Special Legislative Session Takes on Taxes, Border

Special Legislative Session
Governor Greg Abbott | Image by Governor Greg Abbott/Facebook

Governor Greg Abbott has called a special legislative session to address property taxes and border security — two of his legislative priorities on which lawmakers failed to pass laws during the normal legislative session that ended on Monday.

The special session began Monday evening at 9:00 p.m., according to a statement released by Abbott.

“Many critical items remain that must be passed. Several special sessions will be required,” the governor said in the statement. “To ensure that each priority receives the time and attention it deserves to pass into law, only a few will be added each session.”

Abbott said the first special session will focus on cutting property taxes and “cracking down” on human smuggling at the southern border.

Lawmakers will tackle legislation aimed at increasing the penalties faced by those involved in human smuggling or operating a stash house where people being smuggled are held.

Two “landmark” bills focusing on this issue are Senate Bill 600 and House Bill 800, authored by Texas Senator Brian Birdwell (R-Granbury) and Texas Representative Ryan Guillen (R-Rio Grande City), respectively.

Furthermore, the special session’s agenda will include legislation to cut property tax rates solely by reducing the maximum compressed tax rate (MCR) for school districts.

“We must cut property taxes,” Abbott said in his statement. “During the regular session, we added $17.6 billion to cut property taxes. However, the legislature could not agree on how to allocate funds to accomplish this goal.”

“Texans want and need a path towards eliminating property taxes,” he continued. “The best way to do that is to direct property tax reduction dollars to cut school property tax rates.”

The governor highlighted both property taxes and border security as emergency items in his February State of the State address. These were two of four legislative priorities that lawmakers failed to address during the normal legislative session, as previously reported by The Dallas Express. The other two issues were school choice and bail reform.

Derek Cohen, vice president of policy for the Texas Public Policy Foundation, told The Dallas Express he finds Abbott’s approach to property tax relief “interesting” because the governor chose to focus specifically on compression.

Cohen said that, while the two legislative chambers disagree on whether to cut property taxes using exemption increases or valuation caps, they agree on the issue of compression.

“[Abbott] highlighted the area of central agreement,” Cohen said. “I think that shows an eye toward getting something done and getting something that both chambers can agree on.”

Furthermore, Cohen noted that Abbott’s agenda on border security for this special session is “a very specific item” targeting human smuggling rather than a general border security item.

“What I thought was interesting is how laser-focused that was,” he told The Dallas Express. “Amongst the portfolio of different border solutions, that’s definitely an important one.”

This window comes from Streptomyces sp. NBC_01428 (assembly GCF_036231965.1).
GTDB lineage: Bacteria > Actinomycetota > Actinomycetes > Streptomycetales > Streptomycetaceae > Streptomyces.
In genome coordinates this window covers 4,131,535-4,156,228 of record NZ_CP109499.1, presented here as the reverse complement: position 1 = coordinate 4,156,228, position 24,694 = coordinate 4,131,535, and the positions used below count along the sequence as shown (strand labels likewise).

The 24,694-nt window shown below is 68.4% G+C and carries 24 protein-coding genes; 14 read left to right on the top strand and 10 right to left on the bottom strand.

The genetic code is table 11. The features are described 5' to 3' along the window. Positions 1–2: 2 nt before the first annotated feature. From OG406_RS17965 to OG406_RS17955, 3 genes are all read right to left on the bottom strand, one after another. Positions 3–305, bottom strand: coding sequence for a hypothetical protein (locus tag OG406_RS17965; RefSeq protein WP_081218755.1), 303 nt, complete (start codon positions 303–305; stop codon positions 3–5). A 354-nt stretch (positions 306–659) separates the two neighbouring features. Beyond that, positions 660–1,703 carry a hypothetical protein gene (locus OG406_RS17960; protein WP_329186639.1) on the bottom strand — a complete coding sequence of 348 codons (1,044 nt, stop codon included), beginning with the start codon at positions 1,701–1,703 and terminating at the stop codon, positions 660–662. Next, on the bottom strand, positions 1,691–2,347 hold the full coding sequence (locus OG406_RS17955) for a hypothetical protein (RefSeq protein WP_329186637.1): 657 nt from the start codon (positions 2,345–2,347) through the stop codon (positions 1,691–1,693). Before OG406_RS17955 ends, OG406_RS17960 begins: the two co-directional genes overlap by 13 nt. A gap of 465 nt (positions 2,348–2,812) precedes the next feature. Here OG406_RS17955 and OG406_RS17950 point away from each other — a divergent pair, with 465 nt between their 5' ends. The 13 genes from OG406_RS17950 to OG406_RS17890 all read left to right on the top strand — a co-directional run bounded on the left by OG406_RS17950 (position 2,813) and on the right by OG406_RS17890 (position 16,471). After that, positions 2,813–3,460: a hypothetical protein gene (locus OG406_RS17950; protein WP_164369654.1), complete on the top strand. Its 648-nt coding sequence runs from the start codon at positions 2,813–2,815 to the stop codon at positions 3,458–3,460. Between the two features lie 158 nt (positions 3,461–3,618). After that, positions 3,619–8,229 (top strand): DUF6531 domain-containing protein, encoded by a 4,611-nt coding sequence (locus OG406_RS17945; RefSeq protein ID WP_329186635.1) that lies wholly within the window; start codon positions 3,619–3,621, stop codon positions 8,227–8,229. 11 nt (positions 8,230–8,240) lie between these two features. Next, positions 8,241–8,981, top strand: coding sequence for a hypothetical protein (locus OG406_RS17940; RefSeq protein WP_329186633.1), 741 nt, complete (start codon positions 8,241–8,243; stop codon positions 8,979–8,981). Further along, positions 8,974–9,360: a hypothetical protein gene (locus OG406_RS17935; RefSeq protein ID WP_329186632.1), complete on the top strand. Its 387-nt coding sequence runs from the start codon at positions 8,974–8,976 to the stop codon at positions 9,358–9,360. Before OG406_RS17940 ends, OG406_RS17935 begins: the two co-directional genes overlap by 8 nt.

However, some border security advocates are criticizing Abbott for the limited nature of this item.

In a press release sent to The Dallas Express, Texans for Strong Borders called upon the governor to widen the scope of the border security bills on the agenda for this session.

“We applaud Governor Abbott’s call for a special session, but enhanced penalties on human smuggling alone are not enough to stem the tide of millions of illegal aliens entering our state,” said the organization’s president, Chris Russo. “We urge him to widen the call to include repelling the invasion at our border, mandating E-Verify for employers, finishing the Texas border wall, and ending taxpayer handouts to illegal aliens.”

While Governor Abbott previously indicated plans to call a special session over school choice, that subject is not on the agenda for this session.

Cohen speculated this could be because the Texas House and the Texas Senate are much farther apart on how to approach school choice than on an issue like property tax relief.

“School funding … is infinitely more complex,” said Cohen. “I think the conversations they need to have are probably going to be a little more time-consuming.”

In the same statement in which he announced the special session, Abbott also said he will soon sign laws that advance the following items:

  • Ending COVID-19 restrictions and mandates
  • Allocating more than $5.1 billion toward border security
  • Designating Mexican drug cartels as foreign terrorist organizations
  • Prosecuting fentanyl deaths as murder
  • Increasing electric power generation to secure the state’s power grid
  • Holding “rogue district attorneys accountable”
  • Protecting children from “life-altering gender mutilation”
  • Allocating $1.4 billion toward school safety and requiring armed security at all schools

“Despite these major achievements, more must be done for the people of Texas,” Abbott claimed.

The Dallas Express reached out to Gov. Abbott’s office for additional comment but received no response by the publication deadline.

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